Michigan State University Union | Susan J. Demas
The Michigan Department of Health and Human Services (DHHS) reported Monday that a total of 1,209,712 Michiganders have tested positive for COVID-19 and 22,862 have died from the virus — an additional 21,034 cases and 95 deaths since Friday.
The new numbers combine Saturday’s, Sunday’s and Monday’s recorded cases and deaths, with an average of 7,011 new confirmed cases per day. DHHS publishes COVID-19 data three times weekly on Mondays, Wednesdays and Fridays.
The daily average of new COVID-19 cases over the weekend has more than doubled since the state’s report on Nov. 8.
The deaths announced include 27 deaths identified during a vital records review. DHHS conducts this review process two times per week.
DHHS also reports that an additional 160,323 Michiganders have been identified as “probable” cases for COVID-19, as well as 1,546 probable deaths. The department began tracking probable cases on April 5, 2020.
Combining the state’s confirmed positive cases with probable cases brings the total up to 1,370,035 statewide cases and 24,408 deaths.
As all Michigan schools have begun 2021-22 classes, the state is reporting school- and sports-related COVID-19 outbreaks on a weekly basis. As of Monday, 566 pre-kindergarten-12 schools and nine universities — Alma College, Grand Valley State University, Saginaw Valley State University, University of Michigan, Eastern Michigan University, Northwood University, Lawrence Technological University, Northern Michigan University and Hope College — are reporting new or ongoing COVID-19 outbreaks.
Of those, 87 are new outbreaks reported Monday.
There are 206 pre-kindergarten-12 schools with outbreaks of 10 cases or more, including Western High School (77 cases), Cedar Springs High School (68 cases), Ovid Elsie High School (67 cases), St. Johns Middle School (66 cases), Bullock Creek High School (65 cases), Handy Middle School (64 cases), Eisenhower High School (62 cases) and Pinconning High School (60 cases).
Seven of the colleges and universities have outbreaks of 10 cases or more, including Northwood University in Midland (56 cases), Lawrence Technological University in Southfield (12 cases), Alma College (51 cases), University of Michigan in Ann Arbor (409 cases), Eastern Michigan University in Ypsilanti (25 cases), Grand Valley State University (51 cases) and Hope College in Holland (11 cases).
Michigan State University was not included in the DHHS list, but the school reported that as of Monday, it is aware of 794 cases of COVID-19 among students, faculty and staff since the week of Aug. 2.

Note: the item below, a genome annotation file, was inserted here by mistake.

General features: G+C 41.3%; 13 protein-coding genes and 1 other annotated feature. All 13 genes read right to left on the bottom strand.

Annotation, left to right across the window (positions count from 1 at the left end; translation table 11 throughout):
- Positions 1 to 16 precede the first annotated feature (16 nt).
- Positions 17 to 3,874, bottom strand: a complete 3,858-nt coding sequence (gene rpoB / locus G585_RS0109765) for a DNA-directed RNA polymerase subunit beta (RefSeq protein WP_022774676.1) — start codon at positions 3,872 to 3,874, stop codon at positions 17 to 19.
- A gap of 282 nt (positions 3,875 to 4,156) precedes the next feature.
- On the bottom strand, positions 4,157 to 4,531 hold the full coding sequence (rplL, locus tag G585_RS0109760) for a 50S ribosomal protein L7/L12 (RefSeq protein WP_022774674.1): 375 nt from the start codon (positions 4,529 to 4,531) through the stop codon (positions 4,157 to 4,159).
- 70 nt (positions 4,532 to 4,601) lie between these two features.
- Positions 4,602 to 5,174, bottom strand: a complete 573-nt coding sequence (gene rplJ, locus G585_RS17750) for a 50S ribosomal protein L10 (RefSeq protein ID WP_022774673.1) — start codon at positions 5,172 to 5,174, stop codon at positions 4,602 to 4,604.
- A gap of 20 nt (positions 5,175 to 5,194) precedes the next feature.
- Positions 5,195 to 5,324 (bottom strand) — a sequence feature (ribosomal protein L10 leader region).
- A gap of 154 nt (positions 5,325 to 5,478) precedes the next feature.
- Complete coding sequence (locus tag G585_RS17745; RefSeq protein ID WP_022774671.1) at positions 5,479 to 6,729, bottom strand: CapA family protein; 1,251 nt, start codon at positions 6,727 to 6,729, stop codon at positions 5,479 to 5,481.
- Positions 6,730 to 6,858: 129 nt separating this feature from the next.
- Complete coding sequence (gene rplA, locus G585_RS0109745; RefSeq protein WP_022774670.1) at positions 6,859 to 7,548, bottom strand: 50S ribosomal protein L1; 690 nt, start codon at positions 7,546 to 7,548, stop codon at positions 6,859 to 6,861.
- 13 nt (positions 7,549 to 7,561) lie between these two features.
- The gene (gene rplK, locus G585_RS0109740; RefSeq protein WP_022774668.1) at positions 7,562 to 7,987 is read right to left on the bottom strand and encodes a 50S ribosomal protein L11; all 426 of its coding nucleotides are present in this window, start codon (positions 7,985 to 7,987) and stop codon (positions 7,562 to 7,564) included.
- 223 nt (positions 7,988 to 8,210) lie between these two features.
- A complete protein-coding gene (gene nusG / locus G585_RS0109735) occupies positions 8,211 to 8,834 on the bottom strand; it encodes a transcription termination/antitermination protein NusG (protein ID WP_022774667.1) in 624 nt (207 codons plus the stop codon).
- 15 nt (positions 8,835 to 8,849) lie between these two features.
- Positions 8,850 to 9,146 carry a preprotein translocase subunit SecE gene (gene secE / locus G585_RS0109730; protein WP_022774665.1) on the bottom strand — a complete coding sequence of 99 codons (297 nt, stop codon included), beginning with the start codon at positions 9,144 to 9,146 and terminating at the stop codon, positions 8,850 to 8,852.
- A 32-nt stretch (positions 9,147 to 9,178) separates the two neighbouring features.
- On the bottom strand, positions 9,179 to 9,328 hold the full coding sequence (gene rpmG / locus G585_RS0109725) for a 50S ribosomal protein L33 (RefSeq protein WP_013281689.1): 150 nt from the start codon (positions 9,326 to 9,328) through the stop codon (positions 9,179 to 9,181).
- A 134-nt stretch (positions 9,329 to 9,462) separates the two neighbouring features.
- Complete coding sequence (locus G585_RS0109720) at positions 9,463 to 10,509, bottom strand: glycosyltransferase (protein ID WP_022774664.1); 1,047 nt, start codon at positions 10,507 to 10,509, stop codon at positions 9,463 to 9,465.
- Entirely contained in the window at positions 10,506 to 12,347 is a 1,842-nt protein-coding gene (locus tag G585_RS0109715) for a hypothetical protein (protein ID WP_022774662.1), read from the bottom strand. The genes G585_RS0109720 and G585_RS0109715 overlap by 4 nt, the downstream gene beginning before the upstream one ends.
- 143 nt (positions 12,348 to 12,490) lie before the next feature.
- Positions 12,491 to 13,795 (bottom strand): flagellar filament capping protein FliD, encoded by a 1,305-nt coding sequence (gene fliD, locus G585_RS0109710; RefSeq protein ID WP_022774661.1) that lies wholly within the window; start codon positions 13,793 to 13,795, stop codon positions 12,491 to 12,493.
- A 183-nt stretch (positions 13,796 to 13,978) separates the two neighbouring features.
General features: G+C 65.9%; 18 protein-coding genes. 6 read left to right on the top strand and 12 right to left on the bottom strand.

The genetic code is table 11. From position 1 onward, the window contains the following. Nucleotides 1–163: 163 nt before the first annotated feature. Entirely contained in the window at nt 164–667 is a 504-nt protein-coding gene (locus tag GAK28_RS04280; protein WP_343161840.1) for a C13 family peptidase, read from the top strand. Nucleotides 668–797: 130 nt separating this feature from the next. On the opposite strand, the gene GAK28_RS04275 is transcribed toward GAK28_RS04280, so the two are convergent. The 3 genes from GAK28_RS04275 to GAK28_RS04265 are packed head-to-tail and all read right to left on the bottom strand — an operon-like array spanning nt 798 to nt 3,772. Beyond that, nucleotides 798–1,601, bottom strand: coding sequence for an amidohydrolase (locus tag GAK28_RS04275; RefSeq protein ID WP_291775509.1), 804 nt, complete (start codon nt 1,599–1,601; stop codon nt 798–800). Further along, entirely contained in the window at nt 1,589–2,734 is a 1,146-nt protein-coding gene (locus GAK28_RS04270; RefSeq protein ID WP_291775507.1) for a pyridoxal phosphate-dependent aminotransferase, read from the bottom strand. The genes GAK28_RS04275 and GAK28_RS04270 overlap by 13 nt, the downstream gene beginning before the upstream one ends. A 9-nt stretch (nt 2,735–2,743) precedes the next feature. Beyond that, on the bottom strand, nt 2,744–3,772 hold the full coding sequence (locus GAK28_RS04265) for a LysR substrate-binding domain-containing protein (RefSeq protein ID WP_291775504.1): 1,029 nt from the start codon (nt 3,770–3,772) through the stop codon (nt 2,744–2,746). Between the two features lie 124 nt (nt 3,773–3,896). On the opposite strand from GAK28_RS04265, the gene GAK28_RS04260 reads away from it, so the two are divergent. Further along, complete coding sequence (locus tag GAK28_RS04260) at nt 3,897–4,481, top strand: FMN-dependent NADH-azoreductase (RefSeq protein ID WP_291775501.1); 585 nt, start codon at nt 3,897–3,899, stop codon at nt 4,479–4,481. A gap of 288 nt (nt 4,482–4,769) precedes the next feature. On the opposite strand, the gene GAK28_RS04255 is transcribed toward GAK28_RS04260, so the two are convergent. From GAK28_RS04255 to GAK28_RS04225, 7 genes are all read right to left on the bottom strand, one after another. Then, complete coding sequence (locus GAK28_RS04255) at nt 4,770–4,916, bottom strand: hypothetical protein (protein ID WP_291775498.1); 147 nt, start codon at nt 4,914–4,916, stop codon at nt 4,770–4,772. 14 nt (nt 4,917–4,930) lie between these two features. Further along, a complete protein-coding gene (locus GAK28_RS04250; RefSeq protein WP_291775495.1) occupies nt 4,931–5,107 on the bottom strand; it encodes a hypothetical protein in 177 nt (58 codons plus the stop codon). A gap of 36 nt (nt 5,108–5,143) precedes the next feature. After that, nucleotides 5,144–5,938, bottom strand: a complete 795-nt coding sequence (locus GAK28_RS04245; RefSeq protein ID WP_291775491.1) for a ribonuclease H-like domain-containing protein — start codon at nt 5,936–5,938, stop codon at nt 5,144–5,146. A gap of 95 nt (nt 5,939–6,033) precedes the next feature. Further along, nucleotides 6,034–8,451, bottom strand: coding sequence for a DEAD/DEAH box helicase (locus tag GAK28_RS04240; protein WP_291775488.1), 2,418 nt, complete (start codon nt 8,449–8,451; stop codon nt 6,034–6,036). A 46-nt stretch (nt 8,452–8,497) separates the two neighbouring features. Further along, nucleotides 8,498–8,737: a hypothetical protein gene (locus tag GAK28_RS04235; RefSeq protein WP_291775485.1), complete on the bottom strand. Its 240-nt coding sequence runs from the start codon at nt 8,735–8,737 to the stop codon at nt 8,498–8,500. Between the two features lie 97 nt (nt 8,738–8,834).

There are some holes in the state’s reporting of school-related outbreaks, as DHHS doesn’t track individual COVID-19 cases in schools and relies on local health departments to track and report.
To be considered an outbreak, the local health department must have found three or more COVID-19 cases that may have shared exposure on school grounds and are from different households. Previously, the state considered an outbreak to be two or more COVID-19 cases.
Case counts for school-related outbreaks include those associated with before and after school programs and cases originating from on-campus and off-campus student housing.
According to DHHS spokesperson Lynn Sutfin, students or staff who were exposed to COVID-19 outside of school grounds and are not thought to have spread the disease on the school grounds are not included in the report.
The virus has been detected in all of Michigan’s 83 counties. The state’s COVID-19 fatality rate is currently at 1.9%.
As of Nov. 5, the state reports that 1,026,195 people have recovered from COVID-19.
The first two cases of COVID-19 were reported in the state on March 10, 2020. Gov. Gretchen Whitmer declared a state of emergency that day.
Johns Hopkins University reports that there are about 254 million confirmed cases worldwide and 5.1 million deaths. The United States makes up a significant portion of those, as 47.1 million confirmed cases and 763,619 deaths have been recorded nationally.
Our stories may be republished online or in print under Creative Commons license CC BY-NC-ND 4.0. We ask that you edit only for style or to shorten, provide proper attribution and link to our web site. Please see our republishing guidelines for use of photos and graphics.